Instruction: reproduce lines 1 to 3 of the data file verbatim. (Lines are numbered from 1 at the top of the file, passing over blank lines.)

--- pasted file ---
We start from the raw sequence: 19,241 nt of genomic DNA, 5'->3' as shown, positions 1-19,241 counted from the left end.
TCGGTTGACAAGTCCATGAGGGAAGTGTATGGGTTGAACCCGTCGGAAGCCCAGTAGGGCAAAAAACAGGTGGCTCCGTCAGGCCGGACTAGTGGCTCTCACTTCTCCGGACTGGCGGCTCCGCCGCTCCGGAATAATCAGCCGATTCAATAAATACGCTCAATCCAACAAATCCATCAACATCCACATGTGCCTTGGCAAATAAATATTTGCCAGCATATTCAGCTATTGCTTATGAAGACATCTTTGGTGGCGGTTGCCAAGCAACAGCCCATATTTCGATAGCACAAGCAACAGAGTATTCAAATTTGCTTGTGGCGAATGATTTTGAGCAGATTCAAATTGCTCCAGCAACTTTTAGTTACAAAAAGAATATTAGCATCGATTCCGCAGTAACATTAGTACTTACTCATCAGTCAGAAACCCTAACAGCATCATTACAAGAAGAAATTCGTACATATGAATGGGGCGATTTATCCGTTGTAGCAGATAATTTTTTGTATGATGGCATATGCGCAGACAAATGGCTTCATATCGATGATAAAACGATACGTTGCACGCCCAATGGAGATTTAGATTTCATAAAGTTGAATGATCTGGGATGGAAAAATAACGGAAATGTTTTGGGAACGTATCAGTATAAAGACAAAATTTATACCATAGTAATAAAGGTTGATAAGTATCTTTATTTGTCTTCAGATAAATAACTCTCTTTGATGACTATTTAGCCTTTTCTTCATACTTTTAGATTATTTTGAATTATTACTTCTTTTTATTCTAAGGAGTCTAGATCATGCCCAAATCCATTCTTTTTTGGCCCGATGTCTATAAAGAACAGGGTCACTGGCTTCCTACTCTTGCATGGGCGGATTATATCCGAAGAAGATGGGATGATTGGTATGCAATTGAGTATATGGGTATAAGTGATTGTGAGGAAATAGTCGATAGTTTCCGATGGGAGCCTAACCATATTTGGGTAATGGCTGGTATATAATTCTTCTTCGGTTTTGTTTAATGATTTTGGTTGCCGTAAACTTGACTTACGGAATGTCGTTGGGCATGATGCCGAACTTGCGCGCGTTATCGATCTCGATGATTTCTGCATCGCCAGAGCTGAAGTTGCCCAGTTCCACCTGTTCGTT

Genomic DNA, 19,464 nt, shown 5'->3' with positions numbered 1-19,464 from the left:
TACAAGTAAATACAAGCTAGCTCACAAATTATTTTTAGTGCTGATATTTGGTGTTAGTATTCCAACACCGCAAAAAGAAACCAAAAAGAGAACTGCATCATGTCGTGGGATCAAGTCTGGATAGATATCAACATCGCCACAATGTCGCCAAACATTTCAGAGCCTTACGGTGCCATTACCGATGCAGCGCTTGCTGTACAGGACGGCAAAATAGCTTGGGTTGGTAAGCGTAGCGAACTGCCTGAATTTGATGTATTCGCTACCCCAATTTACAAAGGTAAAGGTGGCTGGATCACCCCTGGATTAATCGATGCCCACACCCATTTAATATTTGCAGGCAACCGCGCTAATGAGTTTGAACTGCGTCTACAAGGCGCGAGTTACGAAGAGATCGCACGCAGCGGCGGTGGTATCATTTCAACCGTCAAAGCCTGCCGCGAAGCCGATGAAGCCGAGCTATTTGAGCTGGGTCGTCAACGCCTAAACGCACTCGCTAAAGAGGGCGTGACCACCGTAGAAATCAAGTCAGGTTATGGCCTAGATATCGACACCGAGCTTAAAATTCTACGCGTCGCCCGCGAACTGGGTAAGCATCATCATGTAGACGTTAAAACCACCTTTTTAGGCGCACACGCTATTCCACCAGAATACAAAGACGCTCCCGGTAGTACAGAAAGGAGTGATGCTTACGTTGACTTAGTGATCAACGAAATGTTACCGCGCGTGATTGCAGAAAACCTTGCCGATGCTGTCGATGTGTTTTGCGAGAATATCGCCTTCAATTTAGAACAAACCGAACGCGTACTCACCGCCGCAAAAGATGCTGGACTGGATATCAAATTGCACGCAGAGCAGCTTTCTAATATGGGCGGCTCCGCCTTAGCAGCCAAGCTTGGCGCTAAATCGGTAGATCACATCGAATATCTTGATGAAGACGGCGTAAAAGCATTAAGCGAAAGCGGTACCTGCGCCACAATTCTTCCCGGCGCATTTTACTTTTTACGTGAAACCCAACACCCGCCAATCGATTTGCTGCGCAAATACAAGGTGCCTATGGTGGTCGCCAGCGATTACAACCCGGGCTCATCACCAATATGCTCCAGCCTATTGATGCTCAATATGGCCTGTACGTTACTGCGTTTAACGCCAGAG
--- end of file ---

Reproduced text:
We start from the raw sequence: 19,241 nt of genomic DNA, 5'->3' as shown, positions 1-19,241 counted from the left end.
TCGGTTGACAAGTCCATGAGGGAAGTGTATGGGTTGAACCCGTCGGAAGCCCAGTAGGGCAAAAAACAGGTGGCTCCGTCAGGCCGGACTAGTGGCTCTCACTTCTCCGGACTGGCGGCTCCGCCGCTCCGGAATAATCAGCCGATTCAATAAATACGCTCAATCCAACAAATCCATCAACATCCACATGTGCCTTGGCAAATAAATATTTGCCAGCATATTCAGCTATTGCTTATGAAGACATCTTTGGTGGCGGTTGCCAAGCAACAGCCCATATTTCGATAGCACAAGCAACAGAGTATTCAAATTTGCTTGTGGCGAATGATTTTGAGCAGATTCAAATTGCTCCAGCAACTTTTAGTTACAAAAAGAATATTAGCATCGATTCCGCAGTAACATTAGTACTTACTCATCAGTCAGAAACCCTAACAGCATCATTACAAGAAGAAATTCGTACATATGAATGGGGCGATTTATCCGTTGTAGCAGATAATTTTTTGTATGATGGCATATGCGCAGACAAATGGCTTCATATCGATGATAAAACGATACGTTGCACGCCCAATGGAGATTTAGATTTCATAAAGTTGAATGATCTGGGATGGAAAAATAACGGAAATGTTTTGGGAACGTATCAGTATAAAGACAAAATTTATACCATAGTAATAAAGGTTGATAAGTATCTTTATTTGTCTTCAGATAAATAACTCTCTTTGATGACTATTTAGCCTTTTCTTCATACTTTTAGATTATTTTGAATTATTACTTCTTTTTATTCTAAGGAGTCTAGATCATGCCCAAATCCATTCTTTTTTGGCCCGATGTCTATAAAGAACAGGGTCACTGGCTTCCTACTCTTGCATGGGCGGATTATATCCGAAGAAGATGGGATGATTGGTATGCAATTGAGTATATGGGTATAAGTGATTGTGAGGAAATAGTCGATAGTTTCCGATGGGAGCCTAACCATATTTGGGTAATGGCTGGTATATAATTCTTCTTCGGTTTTGTTTAATGATTTTGGTTGCCGTAAACTTGACTTACGGAATGTCGTTGGGCATGATGCCGAACTTGCGCGCGTTATCGATCTCGATGATTTCTGCATCGCCAGAGCTGAAGTTGCCCAGTTCCACCTGTTCGTT

Genomic DNA, 19,464 nt, shown 5'->3' with positions numbered 1-19,464 from the left: